Running time: 95 mins.
Classification: None yet
Release Date: TBD North America Jan. 2016
“Borealis”, the latest from Canadian Director Sean Garrity, is the reason I stand in long lines at the Vancouver Film Festival every year. It’s the hope of discovering something fresh, quirky, and truthful wrapped up in a good story. Like a soft blanket on a Manitoba Winter night, “Borealis” is the kind of film you can throw on, and feel instantly warmed by. Which isn’t to say it’s a cuddly, happy film. Far from it. The director, and writer/actor Jonas Chernick, spoke before the screening, and warned the audience that this wasn’t a comedy, as some reviews have apparently characterized it. While there are certainly humorous elements, to take the buffoonery of low-level criminal Tubby Finkelman, hilariously played by Kevin Pollak, at face value, is to ignore the wonderfully nuanced performances happening above that. It is a risky choice to play some of the comedy as broadly as Garrity does here, especially the bits involving Pollak and Henchman ‘Brick’. Early on it felt like an unsteady balancing act of farce and melodrama, with mixed results. However, once we move past the set-up, the film settles into its wonderfully enjoyable road movie charm, with a wholly original spin on father/daughter bonding, including Jonah (Chernick) flailing awkwardly in a wheat field as he attempts to dance to his daughter’s trance music whilst stoned out of his mind.
There have been a number of high-profile films this year at VIFF about father/daughter relationships, and both the writer and director spoke later about how they based much of the story on relationships they had with their fathers. Their attention to the emotional fragility of adolescence, and the complex relationship between Aurora (Joey King) and her father Jonah shines through here. King, already a Hollywood veteran at a young age, strikes just the right note of angst tempered with vulnerability, as well as an amazing inner strength beyond her years. An equally engaging film at VIFF this year, “The Daughter”, also features a similar, strong female role from newcomer Odessa Young, but that film follows a more theatrical, structured narrative, based on a 19th Century play by Henrik Ibsen. Hollywood’s mom-less entry into VIFF this year, “Louder Than Bombs”, featuring Jesse Eisenberg, treads much of the same territory, with a father (Gabriel Byrne) struggling to connect with a moody, angry son, years after his wife has committed suicide. Where “Bombs” is loud and stylized, both in acting and composition, “Borealis” is intimate and personal, and feels instantly more authentic.
At the start of the film, Jonah learns that his daughter only has a few weeks left before her deteriorating eye-sight is completely gone, and she becomes permanently blind. Deep in gambling debt, muddling through life without much interest after his wife’s suicide, Jonah decides to turn his flight from bookie Tubby (Pollak) into a cross-country journey with his daughter, to have her see the Northern Lights before her vision is gone. Unable to bring himself to share the news with Aurora that she only has weeks of sight left, he convinces her to accompany him on this journey by agreeing to a hilarious set of conditions that any parent of a teenage child will immediately appreciate; listening only to her music, no questioning of any kind, and ultimately granting her emancipation when their journey concludes. Typical of the smart, witty dialogue throughout, there is a great scene in a diner where Jonah attempts to get around these conditions by communicating with his daughter in the form of questions posed as statements. The humor and connection between the two actors feels authentic and natural throughout, with an almost improvisational quality to it, not unlike King’s other recent indie film, “Wish I Was Here.”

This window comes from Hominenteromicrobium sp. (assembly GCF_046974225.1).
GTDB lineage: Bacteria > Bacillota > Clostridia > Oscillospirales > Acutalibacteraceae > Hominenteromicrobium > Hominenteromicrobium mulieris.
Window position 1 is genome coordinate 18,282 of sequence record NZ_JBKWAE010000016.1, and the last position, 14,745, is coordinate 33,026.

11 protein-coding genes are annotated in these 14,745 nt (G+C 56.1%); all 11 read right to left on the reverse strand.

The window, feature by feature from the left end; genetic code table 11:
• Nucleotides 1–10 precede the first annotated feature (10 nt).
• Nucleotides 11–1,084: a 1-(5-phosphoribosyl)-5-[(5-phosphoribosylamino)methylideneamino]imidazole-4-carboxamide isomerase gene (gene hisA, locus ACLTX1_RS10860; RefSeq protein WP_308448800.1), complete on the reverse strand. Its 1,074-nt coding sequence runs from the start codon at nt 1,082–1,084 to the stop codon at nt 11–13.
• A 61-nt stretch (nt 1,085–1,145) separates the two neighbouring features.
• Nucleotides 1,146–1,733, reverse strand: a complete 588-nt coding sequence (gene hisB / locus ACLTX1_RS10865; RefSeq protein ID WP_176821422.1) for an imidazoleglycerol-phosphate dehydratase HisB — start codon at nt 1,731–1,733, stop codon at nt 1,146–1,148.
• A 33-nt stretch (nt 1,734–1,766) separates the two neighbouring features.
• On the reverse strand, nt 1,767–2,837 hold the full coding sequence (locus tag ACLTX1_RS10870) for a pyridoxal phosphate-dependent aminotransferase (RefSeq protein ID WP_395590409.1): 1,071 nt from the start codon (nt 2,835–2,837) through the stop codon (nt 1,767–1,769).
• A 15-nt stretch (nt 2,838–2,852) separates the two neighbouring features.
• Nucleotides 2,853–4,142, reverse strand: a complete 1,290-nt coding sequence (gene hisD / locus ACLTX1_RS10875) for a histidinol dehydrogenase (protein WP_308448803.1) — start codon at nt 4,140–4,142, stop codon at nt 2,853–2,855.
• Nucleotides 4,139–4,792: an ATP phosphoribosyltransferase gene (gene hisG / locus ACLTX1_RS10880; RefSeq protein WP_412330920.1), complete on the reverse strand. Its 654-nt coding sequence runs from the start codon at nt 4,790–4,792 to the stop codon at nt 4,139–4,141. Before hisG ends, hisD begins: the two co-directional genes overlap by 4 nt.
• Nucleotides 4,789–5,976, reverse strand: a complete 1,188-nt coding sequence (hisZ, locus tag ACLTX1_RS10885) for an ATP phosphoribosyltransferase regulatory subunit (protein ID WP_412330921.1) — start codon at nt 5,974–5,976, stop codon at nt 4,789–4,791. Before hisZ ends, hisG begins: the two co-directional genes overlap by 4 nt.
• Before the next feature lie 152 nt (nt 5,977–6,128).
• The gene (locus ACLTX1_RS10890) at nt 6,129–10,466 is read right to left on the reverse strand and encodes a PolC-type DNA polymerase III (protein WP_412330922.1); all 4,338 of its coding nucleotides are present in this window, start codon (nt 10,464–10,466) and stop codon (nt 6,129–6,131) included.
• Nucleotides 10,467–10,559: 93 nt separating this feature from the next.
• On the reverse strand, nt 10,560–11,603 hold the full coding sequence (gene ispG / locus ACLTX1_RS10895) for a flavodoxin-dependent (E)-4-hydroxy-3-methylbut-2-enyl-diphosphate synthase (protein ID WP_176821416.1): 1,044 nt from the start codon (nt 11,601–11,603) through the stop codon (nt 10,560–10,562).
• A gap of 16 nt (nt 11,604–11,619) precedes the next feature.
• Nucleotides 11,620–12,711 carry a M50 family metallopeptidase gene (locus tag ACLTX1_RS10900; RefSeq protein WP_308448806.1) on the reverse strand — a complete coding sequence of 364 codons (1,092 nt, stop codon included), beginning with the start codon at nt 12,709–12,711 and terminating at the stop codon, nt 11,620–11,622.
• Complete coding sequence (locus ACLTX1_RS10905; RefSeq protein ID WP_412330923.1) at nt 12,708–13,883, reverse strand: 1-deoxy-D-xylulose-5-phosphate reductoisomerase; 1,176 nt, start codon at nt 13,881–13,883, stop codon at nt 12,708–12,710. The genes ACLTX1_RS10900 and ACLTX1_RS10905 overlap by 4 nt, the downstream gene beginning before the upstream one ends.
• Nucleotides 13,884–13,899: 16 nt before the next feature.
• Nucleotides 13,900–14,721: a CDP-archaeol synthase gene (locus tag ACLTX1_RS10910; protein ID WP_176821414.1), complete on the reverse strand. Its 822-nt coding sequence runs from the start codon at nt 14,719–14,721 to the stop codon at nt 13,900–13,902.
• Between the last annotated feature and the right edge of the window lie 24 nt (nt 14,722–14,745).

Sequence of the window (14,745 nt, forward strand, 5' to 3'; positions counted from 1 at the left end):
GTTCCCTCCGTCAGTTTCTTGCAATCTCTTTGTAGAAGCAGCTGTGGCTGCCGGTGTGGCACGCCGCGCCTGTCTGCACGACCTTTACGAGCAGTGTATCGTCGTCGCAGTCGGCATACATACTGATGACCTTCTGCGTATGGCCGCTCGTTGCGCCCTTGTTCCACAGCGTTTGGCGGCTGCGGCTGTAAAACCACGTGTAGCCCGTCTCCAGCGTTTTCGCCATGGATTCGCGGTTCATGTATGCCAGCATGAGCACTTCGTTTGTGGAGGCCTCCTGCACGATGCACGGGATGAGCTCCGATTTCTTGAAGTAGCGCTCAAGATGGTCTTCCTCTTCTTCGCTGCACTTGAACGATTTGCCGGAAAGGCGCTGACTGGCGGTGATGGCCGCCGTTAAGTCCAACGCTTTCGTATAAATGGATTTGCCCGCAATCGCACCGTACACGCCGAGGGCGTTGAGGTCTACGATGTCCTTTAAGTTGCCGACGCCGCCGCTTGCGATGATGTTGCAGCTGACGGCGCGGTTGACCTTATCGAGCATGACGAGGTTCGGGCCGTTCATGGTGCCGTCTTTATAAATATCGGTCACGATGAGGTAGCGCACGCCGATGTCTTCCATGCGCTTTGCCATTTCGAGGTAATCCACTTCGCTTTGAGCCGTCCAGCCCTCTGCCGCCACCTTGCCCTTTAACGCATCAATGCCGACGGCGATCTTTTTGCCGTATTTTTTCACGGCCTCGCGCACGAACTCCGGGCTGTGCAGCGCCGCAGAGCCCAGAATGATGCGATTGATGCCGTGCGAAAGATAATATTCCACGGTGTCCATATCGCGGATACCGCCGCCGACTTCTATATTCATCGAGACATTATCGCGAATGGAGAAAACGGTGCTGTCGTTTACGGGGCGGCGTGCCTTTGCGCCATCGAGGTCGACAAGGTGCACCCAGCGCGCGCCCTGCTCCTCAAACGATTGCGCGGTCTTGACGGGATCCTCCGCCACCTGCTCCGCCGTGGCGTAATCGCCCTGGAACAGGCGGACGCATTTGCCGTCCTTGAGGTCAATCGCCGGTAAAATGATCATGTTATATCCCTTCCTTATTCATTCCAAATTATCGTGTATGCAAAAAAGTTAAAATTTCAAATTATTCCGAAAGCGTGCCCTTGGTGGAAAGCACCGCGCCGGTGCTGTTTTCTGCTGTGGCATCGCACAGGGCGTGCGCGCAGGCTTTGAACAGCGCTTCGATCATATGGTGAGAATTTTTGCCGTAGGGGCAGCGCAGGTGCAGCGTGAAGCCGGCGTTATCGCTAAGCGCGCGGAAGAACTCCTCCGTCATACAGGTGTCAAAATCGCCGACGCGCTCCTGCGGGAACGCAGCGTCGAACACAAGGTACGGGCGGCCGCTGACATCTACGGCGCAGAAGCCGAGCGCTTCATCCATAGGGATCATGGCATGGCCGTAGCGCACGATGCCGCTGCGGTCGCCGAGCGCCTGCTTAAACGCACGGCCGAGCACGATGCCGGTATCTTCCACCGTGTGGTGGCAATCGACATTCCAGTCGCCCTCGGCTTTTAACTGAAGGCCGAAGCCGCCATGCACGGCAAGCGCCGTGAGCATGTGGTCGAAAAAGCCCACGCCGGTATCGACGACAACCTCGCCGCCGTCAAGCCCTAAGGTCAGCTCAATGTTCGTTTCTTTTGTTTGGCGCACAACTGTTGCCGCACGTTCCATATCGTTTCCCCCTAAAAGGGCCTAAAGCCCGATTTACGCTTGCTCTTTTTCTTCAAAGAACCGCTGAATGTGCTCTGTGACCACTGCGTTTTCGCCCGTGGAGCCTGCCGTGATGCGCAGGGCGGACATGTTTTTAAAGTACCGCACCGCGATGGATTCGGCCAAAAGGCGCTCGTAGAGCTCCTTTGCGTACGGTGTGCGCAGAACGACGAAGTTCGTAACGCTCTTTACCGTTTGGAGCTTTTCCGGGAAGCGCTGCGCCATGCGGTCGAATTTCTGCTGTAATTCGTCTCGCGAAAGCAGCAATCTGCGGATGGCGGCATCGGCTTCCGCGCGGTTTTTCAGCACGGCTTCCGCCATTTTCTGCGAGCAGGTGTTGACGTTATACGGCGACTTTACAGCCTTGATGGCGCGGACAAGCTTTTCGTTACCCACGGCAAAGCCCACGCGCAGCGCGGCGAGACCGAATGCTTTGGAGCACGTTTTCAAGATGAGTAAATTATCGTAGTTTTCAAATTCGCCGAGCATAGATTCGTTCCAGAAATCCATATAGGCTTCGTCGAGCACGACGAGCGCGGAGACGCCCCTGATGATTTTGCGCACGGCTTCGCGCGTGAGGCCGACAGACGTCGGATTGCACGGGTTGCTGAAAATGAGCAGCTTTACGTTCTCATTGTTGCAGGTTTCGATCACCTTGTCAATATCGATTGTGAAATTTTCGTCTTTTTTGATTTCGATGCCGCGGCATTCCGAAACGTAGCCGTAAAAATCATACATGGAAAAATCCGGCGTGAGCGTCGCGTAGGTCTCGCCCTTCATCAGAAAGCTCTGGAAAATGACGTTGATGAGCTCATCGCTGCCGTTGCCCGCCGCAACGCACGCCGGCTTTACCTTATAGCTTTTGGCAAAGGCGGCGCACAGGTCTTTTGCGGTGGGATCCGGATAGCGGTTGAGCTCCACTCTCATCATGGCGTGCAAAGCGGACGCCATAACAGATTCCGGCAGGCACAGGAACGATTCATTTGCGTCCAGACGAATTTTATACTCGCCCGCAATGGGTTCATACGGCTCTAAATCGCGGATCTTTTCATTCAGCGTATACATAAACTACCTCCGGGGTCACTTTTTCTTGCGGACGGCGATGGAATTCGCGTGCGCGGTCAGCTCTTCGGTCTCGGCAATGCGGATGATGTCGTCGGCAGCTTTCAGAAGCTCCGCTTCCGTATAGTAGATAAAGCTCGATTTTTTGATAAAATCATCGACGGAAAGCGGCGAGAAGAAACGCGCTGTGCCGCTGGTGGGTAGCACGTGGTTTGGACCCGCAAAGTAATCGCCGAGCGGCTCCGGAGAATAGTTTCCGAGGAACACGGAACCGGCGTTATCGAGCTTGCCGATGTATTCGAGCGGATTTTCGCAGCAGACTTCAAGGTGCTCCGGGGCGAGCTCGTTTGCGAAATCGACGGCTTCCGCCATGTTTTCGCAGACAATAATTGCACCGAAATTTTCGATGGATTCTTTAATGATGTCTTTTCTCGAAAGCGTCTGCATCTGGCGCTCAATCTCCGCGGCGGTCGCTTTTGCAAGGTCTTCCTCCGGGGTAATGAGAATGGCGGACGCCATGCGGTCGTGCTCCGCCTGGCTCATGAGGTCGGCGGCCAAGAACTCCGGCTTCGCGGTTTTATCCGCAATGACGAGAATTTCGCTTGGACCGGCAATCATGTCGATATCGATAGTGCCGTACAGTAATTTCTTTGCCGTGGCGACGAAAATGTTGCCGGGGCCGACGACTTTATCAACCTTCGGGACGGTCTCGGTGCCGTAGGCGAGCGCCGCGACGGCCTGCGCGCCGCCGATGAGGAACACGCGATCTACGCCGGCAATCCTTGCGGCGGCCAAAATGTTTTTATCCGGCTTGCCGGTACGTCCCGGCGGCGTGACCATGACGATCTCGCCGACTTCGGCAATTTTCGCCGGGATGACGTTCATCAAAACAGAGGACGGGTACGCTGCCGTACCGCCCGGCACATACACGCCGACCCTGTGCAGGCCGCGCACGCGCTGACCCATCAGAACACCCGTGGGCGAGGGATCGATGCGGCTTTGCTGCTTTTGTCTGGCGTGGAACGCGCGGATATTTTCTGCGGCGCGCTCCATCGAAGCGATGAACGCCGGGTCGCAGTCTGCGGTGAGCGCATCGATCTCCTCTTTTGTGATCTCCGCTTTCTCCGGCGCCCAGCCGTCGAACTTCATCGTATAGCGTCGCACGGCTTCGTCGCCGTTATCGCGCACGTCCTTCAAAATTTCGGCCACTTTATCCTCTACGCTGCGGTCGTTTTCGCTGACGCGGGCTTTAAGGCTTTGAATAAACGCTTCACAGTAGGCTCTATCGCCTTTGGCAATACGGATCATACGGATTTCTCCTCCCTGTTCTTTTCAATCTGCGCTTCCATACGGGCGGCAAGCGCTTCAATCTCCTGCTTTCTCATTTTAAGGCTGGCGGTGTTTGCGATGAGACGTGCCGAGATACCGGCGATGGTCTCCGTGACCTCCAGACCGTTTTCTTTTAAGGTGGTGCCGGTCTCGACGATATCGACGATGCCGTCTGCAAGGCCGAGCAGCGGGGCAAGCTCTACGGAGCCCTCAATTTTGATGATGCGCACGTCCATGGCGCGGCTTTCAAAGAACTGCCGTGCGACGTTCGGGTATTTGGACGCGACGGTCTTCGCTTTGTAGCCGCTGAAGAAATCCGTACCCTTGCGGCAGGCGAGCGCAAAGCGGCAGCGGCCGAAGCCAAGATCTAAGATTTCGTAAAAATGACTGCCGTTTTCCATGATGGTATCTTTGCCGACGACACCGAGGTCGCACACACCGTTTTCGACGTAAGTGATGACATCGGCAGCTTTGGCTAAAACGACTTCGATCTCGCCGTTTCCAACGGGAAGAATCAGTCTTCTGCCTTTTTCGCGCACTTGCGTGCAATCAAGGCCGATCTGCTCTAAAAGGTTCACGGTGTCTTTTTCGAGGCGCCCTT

At times some of the broad comedy with Pollak feels like it could have been in a different, albeit hilarious caper film, something of a combination between “Midnight Run” and “Get Shorty.” I asked Garrity and Chernick about this disparity after the screening, and they both acknowledged that it was a tricky balancing act to keep the comedy from overwhelming the drama, and vice-versa. They indicated there were some great over-the-top comedic moments, especially from Pollak, that had to be left on the cutting room floor, and might make a DVD extras reel one day. Ultimately, without the comedic levity, the film may have been too somber, and one-note, for the warmth of the performances to come through, so I appreciate the balance they attempted to strike even if it didn’t always mesh perfectly.
If you’re a fan of smart, well-made independent drama, with plenty of laughs throughout, mark your calendars to catch this film when it comes out early next year. It’s well worth a look, and is one of the best films I’ve seen this year, both in and out of the Festival.